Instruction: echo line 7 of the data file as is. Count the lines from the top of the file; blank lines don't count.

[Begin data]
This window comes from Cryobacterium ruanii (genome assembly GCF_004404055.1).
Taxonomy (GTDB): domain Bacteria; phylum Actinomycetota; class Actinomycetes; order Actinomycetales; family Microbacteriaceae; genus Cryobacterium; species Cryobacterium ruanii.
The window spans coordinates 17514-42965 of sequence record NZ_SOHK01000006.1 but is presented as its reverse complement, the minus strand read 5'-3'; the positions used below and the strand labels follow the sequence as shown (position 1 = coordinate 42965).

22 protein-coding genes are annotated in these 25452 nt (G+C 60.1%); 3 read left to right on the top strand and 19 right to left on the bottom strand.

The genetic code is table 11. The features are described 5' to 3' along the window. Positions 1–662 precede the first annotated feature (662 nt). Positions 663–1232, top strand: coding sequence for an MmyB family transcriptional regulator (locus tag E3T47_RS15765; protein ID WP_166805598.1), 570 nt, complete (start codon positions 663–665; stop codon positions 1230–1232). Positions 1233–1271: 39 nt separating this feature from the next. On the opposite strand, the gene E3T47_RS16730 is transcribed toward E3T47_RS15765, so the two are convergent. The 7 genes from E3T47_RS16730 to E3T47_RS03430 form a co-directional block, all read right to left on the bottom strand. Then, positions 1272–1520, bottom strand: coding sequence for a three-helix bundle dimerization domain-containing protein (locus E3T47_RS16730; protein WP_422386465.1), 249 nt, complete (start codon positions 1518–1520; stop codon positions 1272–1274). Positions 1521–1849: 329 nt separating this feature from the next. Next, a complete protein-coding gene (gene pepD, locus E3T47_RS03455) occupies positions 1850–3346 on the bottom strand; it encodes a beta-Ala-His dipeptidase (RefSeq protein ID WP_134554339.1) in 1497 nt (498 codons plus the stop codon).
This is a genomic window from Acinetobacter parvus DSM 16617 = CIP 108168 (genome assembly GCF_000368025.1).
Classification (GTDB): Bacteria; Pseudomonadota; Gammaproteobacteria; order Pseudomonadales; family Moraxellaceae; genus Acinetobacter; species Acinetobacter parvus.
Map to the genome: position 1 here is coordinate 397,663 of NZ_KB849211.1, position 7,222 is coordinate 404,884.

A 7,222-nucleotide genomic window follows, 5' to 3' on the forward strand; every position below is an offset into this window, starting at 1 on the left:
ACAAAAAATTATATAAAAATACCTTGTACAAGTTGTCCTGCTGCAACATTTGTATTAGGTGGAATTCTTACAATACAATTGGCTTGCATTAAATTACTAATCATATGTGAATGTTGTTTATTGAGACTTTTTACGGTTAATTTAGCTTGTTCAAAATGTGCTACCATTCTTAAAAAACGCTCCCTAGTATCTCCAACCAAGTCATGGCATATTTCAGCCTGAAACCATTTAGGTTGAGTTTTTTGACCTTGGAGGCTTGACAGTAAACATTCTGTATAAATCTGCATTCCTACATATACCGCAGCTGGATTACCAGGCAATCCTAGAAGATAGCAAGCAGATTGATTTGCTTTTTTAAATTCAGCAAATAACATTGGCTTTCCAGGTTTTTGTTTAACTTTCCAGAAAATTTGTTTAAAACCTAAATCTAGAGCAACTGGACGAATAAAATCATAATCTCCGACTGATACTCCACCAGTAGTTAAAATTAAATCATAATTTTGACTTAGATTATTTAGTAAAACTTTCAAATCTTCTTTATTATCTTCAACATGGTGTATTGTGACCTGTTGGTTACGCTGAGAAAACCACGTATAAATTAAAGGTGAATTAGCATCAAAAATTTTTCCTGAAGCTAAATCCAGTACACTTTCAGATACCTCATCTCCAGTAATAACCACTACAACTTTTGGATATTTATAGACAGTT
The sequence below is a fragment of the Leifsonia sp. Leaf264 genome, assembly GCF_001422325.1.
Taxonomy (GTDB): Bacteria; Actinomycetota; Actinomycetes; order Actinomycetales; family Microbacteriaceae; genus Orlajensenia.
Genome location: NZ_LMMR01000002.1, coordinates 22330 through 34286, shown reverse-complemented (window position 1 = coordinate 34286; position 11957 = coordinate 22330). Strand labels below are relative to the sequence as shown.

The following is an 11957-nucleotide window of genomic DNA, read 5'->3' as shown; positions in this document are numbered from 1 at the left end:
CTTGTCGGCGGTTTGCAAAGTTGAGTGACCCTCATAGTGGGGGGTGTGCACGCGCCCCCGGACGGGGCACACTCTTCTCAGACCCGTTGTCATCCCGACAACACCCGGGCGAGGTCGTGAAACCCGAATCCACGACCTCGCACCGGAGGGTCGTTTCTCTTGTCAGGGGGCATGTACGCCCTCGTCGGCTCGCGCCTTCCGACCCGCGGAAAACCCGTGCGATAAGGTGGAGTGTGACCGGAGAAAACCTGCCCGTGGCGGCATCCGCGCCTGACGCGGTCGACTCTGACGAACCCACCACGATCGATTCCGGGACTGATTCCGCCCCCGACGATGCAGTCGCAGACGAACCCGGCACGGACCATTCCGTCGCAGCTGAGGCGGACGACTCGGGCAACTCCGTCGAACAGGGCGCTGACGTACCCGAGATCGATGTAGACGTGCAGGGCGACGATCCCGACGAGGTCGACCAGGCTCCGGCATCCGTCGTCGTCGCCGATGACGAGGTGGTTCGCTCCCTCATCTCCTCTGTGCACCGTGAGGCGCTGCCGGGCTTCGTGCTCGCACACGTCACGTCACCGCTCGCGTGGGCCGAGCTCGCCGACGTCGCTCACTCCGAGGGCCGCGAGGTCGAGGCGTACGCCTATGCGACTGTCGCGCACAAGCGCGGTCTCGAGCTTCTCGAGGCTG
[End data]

Classification (GTDB): Bacteria; Pseudomonadota; Gammaproteobacteria; order Pseudomonadales; family Moraxellaceae; genus Acinetobacter; species Acinetobacter parvus.